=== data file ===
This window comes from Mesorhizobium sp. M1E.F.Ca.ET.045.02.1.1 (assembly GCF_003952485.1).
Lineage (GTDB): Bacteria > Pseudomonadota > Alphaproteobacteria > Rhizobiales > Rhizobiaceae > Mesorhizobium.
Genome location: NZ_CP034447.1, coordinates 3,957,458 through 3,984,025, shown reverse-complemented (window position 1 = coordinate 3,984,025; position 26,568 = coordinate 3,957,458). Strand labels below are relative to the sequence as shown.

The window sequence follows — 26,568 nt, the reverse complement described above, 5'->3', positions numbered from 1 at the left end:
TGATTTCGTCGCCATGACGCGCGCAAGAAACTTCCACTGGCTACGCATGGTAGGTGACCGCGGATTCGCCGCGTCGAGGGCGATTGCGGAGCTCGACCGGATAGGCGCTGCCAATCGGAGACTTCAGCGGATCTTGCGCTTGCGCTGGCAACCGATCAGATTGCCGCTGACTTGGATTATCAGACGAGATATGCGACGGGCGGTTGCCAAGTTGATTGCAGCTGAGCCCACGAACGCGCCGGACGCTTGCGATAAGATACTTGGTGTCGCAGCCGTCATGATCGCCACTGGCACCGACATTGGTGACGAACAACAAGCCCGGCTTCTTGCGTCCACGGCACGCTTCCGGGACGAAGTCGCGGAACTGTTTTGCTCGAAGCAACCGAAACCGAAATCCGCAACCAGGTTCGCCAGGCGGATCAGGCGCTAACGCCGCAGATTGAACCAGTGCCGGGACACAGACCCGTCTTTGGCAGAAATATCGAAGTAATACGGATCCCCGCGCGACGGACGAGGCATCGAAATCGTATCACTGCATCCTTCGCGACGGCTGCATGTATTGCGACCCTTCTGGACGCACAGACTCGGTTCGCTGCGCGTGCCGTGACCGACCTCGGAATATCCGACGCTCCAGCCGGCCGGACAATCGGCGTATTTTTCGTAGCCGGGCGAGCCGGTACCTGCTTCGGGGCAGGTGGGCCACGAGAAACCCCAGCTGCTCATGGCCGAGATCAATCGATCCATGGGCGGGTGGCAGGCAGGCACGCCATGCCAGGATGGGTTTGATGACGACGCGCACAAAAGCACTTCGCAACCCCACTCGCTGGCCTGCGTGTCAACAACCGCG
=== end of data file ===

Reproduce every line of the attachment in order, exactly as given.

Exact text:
This window comes from Mesorhizobium sp. M1E.F.Ca.ET.045.02.1.1 (assembly GCF_003952485.1).
Lineage (GTDB): Bacteria > Pseudomonadota > Alphaproteobacteria > Rhizobiales > Rhizobiaceae > Mesorhizobium.
Genome location: NZ_CP034447.1, coordinates 3,957,458 through 3,984,025, shown reverse-complemented (window position 1 = coordinate 3,984,025; position 26,568 = coordinate 3,957,458). Strand labels below are relative to the sequence as shown.

The window sequence follows — 26,568 nt, the reverse complement described above, 5'->3', positions numbered from 1 at the left end:
TGATTTCGTCGCCATGACGCGCGCAAGAAACTTCCACTGGCTACGCATGGTAGGTGACCGCGGATTCGCCGCGTCGAGGGCGATTGCGGAGCTCGACCGGATAGGCGCTGCCAATCGGAGACTTCAGCGGATCTTGCGCTTGCGCTGGCAACCGATCAGATTGCCGCTGACTTGGATTATCAGACGAGATATGCGACGGGCGGTTGCCAAGTTGATTGCAGCTGAGCCCACGAACGCGCCGGACGCTTGCGATAAGATACTTGGTGTCGCAGCCGTCATGATCGCCACTGGCACCGACATTGGTGACGAACAACAAGCCCGGCTTCTTGCGTCCACGGCACGCTTCCGGGACGAAGTCGCGGAACTGTTTTGCTCGAAGCAACCGAAACCGAAATCCGCAACCAGGTTCGCCAGGCGGATCAGGCGCTAACGCCGCAGATTGAACCAGTGCCGGGACACAGACCCGTCTTTGGCAGAAATATCGAAGTAATACGGATCCCCGCGCGACGGACGAGGCATCGAAATCGTATCACTGCATCCTTCGCGACGGCTGCATGTATTGCGACCCTTCTGGACGCACAGACTCGGTTCGCTGCGCGTGCCGTGACCGACCTCGGAATATCCGACGCTCCAGCCGGCCGGACAATCGGCGTATTTTTCGTAGCCGGGCGAGCCGGTACCTGCTTCGGGGCAGGTGGGCCACGAGAAACCCCAGCTGCTCATGGCCGAGATCAATCGATCCATGGGCGGGTGGCAGGCAGGCACGCCATGCCAGGATGGGTTTGATGACGACGCGCACAAAAGCACTTCGCAACCCCACTCGCTGGCCTGCGTGTCAACAACCGCG